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New Voice Platforms: Customers get comfortable with cloud telephony

July 02, 2019
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By Chaitanya Chokkareddy, Chief Innovation Officer, Ozonetel

Over the past 10 years, cloud telephony has evolved from a revolutionary new concept to a widely accepted technology. We have seen it grow from a tentative idea to a must-have tool. Enterprises cannot meet customer expectations without tapping cloud telephony tools and integrations. It is the only means for businesses to continuously upgrade their customer interactions.

Contact-centre-as-a-service (CCaaS) continues to be a growing market. According to Stratistics MRC, the global CCaaS market is expected to grow at a compound annual growth rate of 25.9 per cent to reach $30.98 billion by 2023. While declining operational costs continue to be a key driver of this growth, rapid transformations in technology and user expectations will also drive multiple changes.

A new voice for customer interactions

The biggest changes in the communications sector are being driven by rapidly changing consumer needs. Till a few years back, voice interactions meant telephony and telephony meant conversations between people. All consumer interactions with machines were via typing. For instance, people typed out their Google searches, gave dual-tone multi-frequency inputs to their interactive voice response systems, or interacted with chatbots. This has changed now.

Advances in natural language processing have allowed machines to understand what people say. Last year, 58 per cent consumers used voice searches to find businesses. People now speak to Siri, Cortana and OK Google on their phones. They also speak to digital assistants like Google Home and Alexa in their homes and cars.

What does this mean for cloud telephony?

As customers get comfortable speaking to voicebots, they will expect them everywhere. It is easier and faster to speak than to type. Thus, artificial intelligence (AI)-driven voicebots need to be integrated with contact centres fast.

Scaling up voice interactions

A voice platform will enable businesses to scale up their voice interactions. Contact centres will be able to use AI-driven voice platforms to speak to multiple customers at the same time. Further, contact centres will be able to identify repetitive issues and assign them to intelligent voice platforms. AI-enabled voice platforms will be able to listen to agent conversations, give suggestions and increase the speed of resolutions. They will take over the jobs of fixing appointments, giving reminders and even qualifying sales prospects. As a result, call queues will dwindle, average handle times will shrink and customer centricity will become more cost-effective than ever before.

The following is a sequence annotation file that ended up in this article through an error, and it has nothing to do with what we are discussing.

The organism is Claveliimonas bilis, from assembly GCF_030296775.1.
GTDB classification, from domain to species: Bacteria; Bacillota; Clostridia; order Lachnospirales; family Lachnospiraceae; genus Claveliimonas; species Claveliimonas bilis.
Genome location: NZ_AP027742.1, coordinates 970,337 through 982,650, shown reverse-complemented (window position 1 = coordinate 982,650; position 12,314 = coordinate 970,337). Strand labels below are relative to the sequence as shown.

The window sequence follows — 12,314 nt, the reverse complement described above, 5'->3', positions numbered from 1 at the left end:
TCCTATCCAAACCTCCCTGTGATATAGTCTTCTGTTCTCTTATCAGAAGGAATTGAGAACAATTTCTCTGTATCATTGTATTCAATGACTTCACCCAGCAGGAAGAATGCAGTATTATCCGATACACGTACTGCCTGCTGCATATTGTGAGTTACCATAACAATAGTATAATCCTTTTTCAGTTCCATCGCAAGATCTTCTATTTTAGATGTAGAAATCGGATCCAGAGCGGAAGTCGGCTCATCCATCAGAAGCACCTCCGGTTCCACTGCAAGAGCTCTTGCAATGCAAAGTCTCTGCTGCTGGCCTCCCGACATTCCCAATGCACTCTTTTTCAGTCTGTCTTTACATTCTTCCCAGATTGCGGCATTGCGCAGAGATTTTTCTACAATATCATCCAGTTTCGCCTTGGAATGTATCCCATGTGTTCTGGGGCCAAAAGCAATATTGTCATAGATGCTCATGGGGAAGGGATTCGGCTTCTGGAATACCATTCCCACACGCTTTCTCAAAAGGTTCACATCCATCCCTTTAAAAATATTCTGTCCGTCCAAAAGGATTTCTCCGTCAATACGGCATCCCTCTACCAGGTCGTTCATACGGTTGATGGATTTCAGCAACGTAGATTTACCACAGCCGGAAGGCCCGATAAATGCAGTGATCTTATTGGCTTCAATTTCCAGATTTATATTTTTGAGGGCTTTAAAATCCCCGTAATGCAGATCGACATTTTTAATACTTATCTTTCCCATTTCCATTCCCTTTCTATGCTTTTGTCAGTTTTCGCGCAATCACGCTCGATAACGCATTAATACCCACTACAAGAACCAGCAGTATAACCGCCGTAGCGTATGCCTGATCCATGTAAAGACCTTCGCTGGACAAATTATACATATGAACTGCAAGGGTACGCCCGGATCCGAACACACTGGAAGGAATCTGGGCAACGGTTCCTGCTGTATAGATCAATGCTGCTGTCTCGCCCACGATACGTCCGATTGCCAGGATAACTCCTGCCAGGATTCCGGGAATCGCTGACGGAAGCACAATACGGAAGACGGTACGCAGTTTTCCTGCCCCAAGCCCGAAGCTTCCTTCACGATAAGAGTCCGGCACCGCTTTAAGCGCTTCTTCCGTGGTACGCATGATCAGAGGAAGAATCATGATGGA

Multiple interfaces

The cloud contact centre has seen telephony move from actual phone devices to the agent’s computer screens, while consumers moved from landlines to mobile phones. The devices they use to talk to businesses are also the devices that they use to take photos, make video calls, browse the internet, chat, and shop. The smartphone gave customers multiple interfaces – voice, visual and touch. However, business telephony has not yet adapted to this multi-interface environment. They still need to adopt technologies that give their customers more options. For example, it does not need to be an either-or situation with chats and calls, and both interfaces should be able to coexist.

Unified customer journeys

The decline in operational expenses has been the biggest driver of cloud telephony. The second biggest driver is integrations. Seamless integration with customer relationship management systems and other databases has given businesses a unified view of their customers. This has improved the customer experience. Customers know they can seamlessly move from email to chat to calls and be recognised on each platform. They do not have to repeat their complaints/past interactions as they move between these channels. Having a unified customer view can also enable data sharing between previously siloed departments such as marketing, sales and support to create far more effective business processes.

New metrics, more data

Data is an increasingly valuable commodity. Being able to deliver value from data will be a critical driver for the growth of telephony. Tools such as speech analytics need to be integrated into contact centre solutions to enable contact centre managers to convert unstructured data comprising millions of call records into valuable insights. These insights can be used across the board by marketing and product development teams. It will allow them to measure new metrics such as customer sentiment. Real-time alerts based on predefined words or customer sentiment metrics will allow these teams to intervene in real time.

Contact centres are essentially poised to shift from single touchpoints to a customer communication ecosystem. For those in the customer communication space, embedding AI, enabling open application programme interfaces and utilising voice platforms will be essential to address the changing requirements.

 
 
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